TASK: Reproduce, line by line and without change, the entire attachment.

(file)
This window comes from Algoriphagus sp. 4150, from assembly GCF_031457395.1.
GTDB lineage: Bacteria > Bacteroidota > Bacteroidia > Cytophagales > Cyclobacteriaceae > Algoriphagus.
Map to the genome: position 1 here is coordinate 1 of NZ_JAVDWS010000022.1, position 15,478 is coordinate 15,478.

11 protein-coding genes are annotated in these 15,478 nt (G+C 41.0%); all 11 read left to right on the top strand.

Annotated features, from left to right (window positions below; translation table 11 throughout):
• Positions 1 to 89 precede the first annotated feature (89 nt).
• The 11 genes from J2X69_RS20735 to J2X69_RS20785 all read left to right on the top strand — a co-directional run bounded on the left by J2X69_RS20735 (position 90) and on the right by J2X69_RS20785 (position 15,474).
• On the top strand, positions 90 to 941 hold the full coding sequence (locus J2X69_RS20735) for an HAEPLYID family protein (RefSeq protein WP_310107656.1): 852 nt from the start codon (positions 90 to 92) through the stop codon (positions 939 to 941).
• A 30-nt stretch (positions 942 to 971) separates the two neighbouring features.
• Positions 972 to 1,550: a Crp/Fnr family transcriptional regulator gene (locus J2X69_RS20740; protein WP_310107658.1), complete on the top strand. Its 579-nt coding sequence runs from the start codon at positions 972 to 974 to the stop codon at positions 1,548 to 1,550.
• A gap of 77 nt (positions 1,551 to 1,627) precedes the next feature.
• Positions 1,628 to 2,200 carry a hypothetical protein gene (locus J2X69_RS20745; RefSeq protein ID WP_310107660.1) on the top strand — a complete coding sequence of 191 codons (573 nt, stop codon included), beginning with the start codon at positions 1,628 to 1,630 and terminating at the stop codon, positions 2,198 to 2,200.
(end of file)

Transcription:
This window comes from Algoriphagus sp. 4150, from assembly GCF_031457395.1.
GTDB lineage: Bacteria > Bacteroidota > Bacteroidia > Cytophagales > Cyclobacteriaceae > Algoriphagus.
Map to the genome: position 1 here is coordinate 1 of NZ_JAVDWS010000022.1, position 15,478 is coordinate 15,478.

11 protein-coding genes are annotated in these 15,478 nt (G+C 41.0%); all 11 read left to right on the top strand.

Annotated features, from left to right (window positions below; translation table 11 throughout):
• Positions 1 to 89 precede the first annotated feature (89 nt).
• The 11 genes from J2X69_RS20735 to J2X69_RS20785 all read left to right on the top strand — a co-directional run bounded on the left by J2X69_RS20735 (position 90) and on the right by J2X69_RS20785 (position 15,474).
• On the top strand, positions 90 to 941 hold the full coding sequence (locus J2X69_RS20735) for an HAEPLYID family protein (RefSeq protein WP_310107656.1): 852 nt from the start codon (positions 90 to 92) through the stop codon (positions 939 to 941).
• A 30-nt stretch (positions 942 to 971) separates the two neighbouring features.
• Positions 972 to 1,550: a Crp/Fnr family transcriptional regulator gene (locus J2X69_RS20740; protein WP_310107658.1), complete on the top strand. Its 579-nt coding sequence runs from the start codon at positions 972 to 974 to the stop codon at positions 1,548 to 1,550.
• A gap of 77 nt (positions 1,551 to 1,627) precedes the next feature.
• Positions 1,628 to 2,200 carry a hypothetical protein gene (locus J2X69_RS20745; RefSeq protein ID WP_310107660.1) on the top strand — a complete coding sequence of 191 codons (573 nt, stop codon included), beginning with the start codon at positions 1,628 to 1,630 and terminating at the stop codon, positions 2,198 to 2,200.